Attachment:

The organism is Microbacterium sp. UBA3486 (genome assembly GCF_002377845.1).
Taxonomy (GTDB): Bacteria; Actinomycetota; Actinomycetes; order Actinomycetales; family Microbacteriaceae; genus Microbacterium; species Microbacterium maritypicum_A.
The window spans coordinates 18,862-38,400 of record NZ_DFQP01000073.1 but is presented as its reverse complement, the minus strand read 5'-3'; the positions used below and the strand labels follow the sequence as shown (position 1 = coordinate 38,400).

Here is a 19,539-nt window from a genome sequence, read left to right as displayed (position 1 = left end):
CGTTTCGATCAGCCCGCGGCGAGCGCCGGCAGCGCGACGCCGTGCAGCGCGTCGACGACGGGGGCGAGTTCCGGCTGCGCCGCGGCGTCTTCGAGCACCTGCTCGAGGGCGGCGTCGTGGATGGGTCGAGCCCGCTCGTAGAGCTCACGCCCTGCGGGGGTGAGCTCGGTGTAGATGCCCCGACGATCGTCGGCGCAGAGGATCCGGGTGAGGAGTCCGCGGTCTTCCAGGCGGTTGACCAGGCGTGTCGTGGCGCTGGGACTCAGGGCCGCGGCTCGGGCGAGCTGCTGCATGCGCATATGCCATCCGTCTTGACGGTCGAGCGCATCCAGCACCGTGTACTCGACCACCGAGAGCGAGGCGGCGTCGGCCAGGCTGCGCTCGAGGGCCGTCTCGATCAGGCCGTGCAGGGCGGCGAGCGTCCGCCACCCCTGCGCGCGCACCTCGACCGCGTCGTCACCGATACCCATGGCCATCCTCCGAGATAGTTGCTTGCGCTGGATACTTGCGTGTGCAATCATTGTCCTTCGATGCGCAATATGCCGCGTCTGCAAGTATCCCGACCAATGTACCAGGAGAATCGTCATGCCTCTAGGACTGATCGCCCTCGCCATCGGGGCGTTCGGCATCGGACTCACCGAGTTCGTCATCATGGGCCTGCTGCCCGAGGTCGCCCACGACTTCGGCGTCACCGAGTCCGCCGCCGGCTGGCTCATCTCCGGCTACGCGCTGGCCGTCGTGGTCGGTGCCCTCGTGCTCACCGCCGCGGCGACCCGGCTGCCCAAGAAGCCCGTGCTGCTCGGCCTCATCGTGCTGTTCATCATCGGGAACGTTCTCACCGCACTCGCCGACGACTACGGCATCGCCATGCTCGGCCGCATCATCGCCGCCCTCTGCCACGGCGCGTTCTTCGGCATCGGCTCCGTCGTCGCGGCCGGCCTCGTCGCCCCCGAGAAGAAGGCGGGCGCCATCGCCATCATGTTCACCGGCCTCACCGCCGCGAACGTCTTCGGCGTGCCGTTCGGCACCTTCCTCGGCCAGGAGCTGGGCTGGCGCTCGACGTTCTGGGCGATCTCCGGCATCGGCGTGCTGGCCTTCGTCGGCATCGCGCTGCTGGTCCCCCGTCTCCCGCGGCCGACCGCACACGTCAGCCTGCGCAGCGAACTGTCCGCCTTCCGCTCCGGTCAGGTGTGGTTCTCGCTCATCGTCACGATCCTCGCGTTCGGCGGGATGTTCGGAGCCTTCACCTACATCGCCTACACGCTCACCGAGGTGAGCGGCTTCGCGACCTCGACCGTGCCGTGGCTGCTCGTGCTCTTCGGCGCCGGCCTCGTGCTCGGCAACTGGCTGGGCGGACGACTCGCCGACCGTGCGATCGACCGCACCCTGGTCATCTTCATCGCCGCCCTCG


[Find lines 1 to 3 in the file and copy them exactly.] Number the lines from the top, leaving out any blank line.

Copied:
The organism is Microbacterium sp. UBA3486 (genome assembly GCF_002377845.1).
Taxonomy (GTDB): Bacteria; Actinomycetota; Actinomycetes; order Actinomycetales; family Microbacteriaceae; genus Microbacterium; species Microbacterium maritypicum_A.
The window spans coordinates 18,862-38,400 of record NZ_DFQP01000073.1 but is presented as its reverse complement, the minus strand read 5'-3'; the positions used below and the strand labels follow the sequence as shown (position 1 = coordinate 38,400).